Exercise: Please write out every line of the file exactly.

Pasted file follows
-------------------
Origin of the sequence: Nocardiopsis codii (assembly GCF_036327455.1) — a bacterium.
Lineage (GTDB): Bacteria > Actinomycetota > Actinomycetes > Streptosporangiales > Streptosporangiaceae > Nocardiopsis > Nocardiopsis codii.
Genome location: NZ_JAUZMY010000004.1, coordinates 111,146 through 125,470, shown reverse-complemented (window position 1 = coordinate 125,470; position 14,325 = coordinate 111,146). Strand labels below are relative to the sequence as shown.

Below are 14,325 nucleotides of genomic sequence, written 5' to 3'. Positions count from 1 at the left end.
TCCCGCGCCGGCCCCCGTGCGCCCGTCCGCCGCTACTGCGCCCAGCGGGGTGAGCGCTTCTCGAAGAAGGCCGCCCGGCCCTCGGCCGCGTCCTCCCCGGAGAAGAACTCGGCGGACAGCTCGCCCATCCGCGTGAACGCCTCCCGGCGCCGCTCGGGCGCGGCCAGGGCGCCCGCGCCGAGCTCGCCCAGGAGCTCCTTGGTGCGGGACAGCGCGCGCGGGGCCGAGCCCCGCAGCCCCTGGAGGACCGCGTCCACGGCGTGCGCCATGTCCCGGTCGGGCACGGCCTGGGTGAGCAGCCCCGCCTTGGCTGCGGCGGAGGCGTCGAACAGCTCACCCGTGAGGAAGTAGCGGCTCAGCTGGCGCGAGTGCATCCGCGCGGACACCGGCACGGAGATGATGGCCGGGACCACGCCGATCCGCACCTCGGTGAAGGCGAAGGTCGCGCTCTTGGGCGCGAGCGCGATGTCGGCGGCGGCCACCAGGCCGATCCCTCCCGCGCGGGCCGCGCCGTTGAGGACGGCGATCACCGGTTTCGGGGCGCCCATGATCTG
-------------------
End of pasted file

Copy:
Origin of the sequence: Nocardiopsis codii (assembly GCF_036327455.1) — a bacterium.
Lineage (GTDB): Bacteria > Actinomycetota > Actinomycetes > Streptosporangiales > Streptosporangiaceae > Nocardiopsis > Nocardiopsis codii.
Genome location: NZ_JAUZMY010000004.1, coordinates 111,146 through 125,470, shown reverse-complemented (window position 1 = coordinate 125,470; position 14,325 = coordinate 111,146). Strand labels below are relative to the sequence as shown.

Below are 14,325 nucleotides of genomic sequence, written 5' to 3'. Positions count from 1 at the left end.
TCCCGCGCCGGCCCCCGTGCGCCCGTCCGCCGCTACTGCGCCCAGCGGGGTGAGCGCTTCTCGAAGAAGGCCGCCCGGCCCTCGGCCGCGTCCTCCCCGGAGAAGAACTCGGCGGACAGCTCGCCCATCCGCGTGAACGCCTCCCGGCGCCGCTCGGGCGCGGCCAGGGCGCCCGCGCCGAGCTCGCCCAGGAGCTCCTTGGTGCGGGACAGCGCGCGCGGGGCCGAGCCCCGCAGCCCCTGGAGGACCGCGTCCACGGCGTGCGCCATGTCCCGGTCGGGCACGGCCTGGGTGAGCAGCCCCGCCTTGGCTGCGGCGGAGGCGTCGAACAGCTCACCCGTGAGGAAGTAGCGGCTCAGCTGGCGCGAGTGCATCCGCGCGGACACCGGCACGGAGATGATGGCCGGGACCACGCCGATCCGCACCTCGGTGAAGGCGAAGGTCGCGCTCTTGGGCGCGAGCGCGATGTCGGCGGCGGCCACCAGGCCGATCCCTCCCGCGCGGGCCGCGCCGTTGAGGACGGCGATCACCGGTTTCGGGGCGCCCATGATCTG